cathflo error



i put this into a PICC to lyse a clot but forgot to put a sticker on it or mention it to the next shift. they flushed it... into the patient.

4mg total. patient weights 376 lbs.

what should i be looking out for when i return the next shift?


i did this towards the end of shift when i was trying to pull blood for labs, but realized it was clotting. it was ok when i started shift. i forgot to mention it, until was almost out the door. the oncoming shift already put a saline flush through it, though.

i called the MD and the pharmacist. MD told me not to worry about it. pharmacist wasn't any help. the oncoming nurse flipped a lid and told me now the patient is going to go into DIC. i never used this drug before. she has 10+ years... i have 3 years. i'm worried. that's all.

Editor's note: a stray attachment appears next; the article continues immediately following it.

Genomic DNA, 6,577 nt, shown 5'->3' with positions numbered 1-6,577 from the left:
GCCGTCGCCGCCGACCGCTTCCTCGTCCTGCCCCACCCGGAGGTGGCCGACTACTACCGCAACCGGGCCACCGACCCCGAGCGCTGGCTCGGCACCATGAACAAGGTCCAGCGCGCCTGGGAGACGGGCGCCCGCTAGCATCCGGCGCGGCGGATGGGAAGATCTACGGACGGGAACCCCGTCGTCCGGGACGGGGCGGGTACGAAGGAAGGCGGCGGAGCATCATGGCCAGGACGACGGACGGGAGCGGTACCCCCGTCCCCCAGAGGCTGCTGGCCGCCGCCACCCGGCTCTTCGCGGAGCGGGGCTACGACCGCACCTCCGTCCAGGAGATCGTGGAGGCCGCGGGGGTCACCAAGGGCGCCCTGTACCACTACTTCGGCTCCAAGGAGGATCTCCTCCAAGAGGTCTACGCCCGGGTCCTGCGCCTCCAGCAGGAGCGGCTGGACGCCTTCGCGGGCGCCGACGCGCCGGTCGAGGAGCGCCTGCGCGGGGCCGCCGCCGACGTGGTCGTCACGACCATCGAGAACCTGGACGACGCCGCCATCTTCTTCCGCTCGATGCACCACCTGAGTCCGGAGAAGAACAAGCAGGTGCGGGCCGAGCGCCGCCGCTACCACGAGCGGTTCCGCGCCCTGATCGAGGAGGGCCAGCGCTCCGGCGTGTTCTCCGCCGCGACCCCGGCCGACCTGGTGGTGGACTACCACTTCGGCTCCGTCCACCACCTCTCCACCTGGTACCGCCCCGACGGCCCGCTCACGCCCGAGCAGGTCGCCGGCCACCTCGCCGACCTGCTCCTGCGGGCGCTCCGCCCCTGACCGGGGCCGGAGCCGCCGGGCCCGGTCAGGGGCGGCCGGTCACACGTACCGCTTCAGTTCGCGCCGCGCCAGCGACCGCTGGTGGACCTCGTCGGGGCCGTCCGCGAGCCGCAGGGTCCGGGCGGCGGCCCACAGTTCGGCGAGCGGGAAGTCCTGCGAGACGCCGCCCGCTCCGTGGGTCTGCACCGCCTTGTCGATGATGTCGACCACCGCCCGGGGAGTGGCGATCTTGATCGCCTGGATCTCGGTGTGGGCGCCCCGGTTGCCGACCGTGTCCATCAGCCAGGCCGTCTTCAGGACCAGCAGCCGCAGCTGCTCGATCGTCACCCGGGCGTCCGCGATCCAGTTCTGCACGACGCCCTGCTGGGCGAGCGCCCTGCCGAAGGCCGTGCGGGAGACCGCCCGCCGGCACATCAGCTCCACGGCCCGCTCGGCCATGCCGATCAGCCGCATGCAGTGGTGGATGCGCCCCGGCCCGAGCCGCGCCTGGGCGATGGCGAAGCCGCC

not sure why my original thread was moved into the student forum. please delete that one. thanks!


1,224 Posts

Specializes in Medical-Surgical/Float Pool/Stepdown. Has 6+ years experience.

Is cathflo not activase as in TPA that they give patients continuously through a sheath to break up a clot...?

If it is, look at the halflife, there's a reason it's only good for so long in a lumen when declotting. I'd be worried about incompatibilities...


1 Article; 2,674 Posts

Specializes in ICU, LTACH, Internal Medicine. Has 10 years experience.

Alteplase (which is Cathflo) dose for stroke, for example, is 0.9 mg/kg. 4 mg for >350 lbs is not enough for anything.

Alteplase does not cause DIC. It is an enzyme which only works on formed/formung cloths. The products of their degradation under enzyme action can cause DIC, but there should be a large cloth and therapeutic concentration of the drug to begin with.

There is close to 100% possibility that nothing will happen, so just relax.

Since these schmolicies are really difficult to remember, I keep a bunch of bright red bookmarks in my pocket. I put one on syringe and leave it attached to the port. This prompts the next shift to ask question of what the heck it might mean and at least not to flush it.